The Hong Kong government’s HK$29 billion (US$3.8 billion) bailout of Cathay Pacific gives needed cash without major shareholder Air China taking over the airline in a move neither carrier or government seems prepared for in the current sensitive political and financial environment.
Hong Kong had been an exception to major governments giving large loans or grants to airlines in the wake of the coronavirus crisis. Cathay was gradually being encircled by competitors, within Asia and further flung, with fresh cash to steer them through aviation’s worst downturn.
Cathay’s HK$39 billion (US$5 billion) recapitalisation is mostly in the form of new equity and is led by the Hong Kong government. Its future ownership structure will not significantly change as the Hong Kong government gains a 6.1% stake.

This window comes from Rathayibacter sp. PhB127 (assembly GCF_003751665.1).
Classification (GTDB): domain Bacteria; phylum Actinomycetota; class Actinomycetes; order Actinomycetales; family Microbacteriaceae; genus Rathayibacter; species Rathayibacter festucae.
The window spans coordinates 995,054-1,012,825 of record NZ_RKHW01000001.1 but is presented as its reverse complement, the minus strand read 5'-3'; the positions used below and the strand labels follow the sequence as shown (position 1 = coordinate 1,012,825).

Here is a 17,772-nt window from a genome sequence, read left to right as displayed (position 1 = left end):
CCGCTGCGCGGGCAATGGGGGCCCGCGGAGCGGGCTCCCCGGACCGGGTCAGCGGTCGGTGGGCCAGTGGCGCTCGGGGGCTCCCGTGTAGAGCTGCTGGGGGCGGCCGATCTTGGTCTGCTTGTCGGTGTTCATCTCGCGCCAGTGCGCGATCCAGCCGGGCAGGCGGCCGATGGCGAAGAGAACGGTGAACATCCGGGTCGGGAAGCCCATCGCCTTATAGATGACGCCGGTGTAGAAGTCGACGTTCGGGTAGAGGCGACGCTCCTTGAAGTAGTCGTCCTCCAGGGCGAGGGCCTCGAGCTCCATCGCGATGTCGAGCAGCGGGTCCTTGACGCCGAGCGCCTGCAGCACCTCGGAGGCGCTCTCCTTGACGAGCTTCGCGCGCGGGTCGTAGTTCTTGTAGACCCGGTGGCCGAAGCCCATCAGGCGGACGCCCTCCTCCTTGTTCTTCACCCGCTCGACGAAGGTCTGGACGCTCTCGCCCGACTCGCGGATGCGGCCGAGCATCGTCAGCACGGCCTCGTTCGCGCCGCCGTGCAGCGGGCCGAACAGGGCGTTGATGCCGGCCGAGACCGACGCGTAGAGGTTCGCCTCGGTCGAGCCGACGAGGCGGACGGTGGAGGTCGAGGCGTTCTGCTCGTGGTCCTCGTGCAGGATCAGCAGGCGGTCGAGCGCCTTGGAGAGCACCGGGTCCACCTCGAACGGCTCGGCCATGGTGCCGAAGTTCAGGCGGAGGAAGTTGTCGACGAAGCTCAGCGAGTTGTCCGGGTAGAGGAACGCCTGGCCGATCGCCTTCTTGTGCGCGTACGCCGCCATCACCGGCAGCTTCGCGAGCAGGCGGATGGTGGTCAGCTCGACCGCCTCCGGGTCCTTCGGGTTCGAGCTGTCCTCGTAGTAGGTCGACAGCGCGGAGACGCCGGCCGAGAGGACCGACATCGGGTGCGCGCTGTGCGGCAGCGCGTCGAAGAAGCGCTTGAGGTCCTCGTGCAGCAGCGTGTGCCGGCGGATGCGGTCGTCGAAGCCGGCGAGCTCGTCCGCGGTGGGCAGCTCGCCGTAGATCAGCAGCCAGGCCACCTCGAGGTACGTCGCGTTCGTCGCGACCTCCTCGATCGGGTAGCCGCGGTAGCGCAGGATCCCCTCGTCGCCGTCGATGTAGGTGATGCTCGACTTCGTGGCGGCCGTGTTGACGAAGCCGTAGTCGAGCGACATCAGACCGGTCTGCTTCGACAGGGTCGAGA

Existing shareholders retain balance but with marginal dilution. Swire Pacific’s holding in Cathay will decrease from 45% to 42.3%, Air China from 29.9% to 28.2%, and Qatar Airways from 9.9% to 9.4%. Swire and Air China combined will still own over 70%.
The Hong Kong government will buy new shares and have warrants amounting to HK$21.5 billion (US$2.8 billion), and will also provide a HK$7.8 billion (US$1 billion) loan. The city will not have voting members on Cathay’s board but will have two observer seats. Qatar Airways, which will have a larger stake than the Hong Kong government, has not had a board representative.
Updated on June 9 with further details.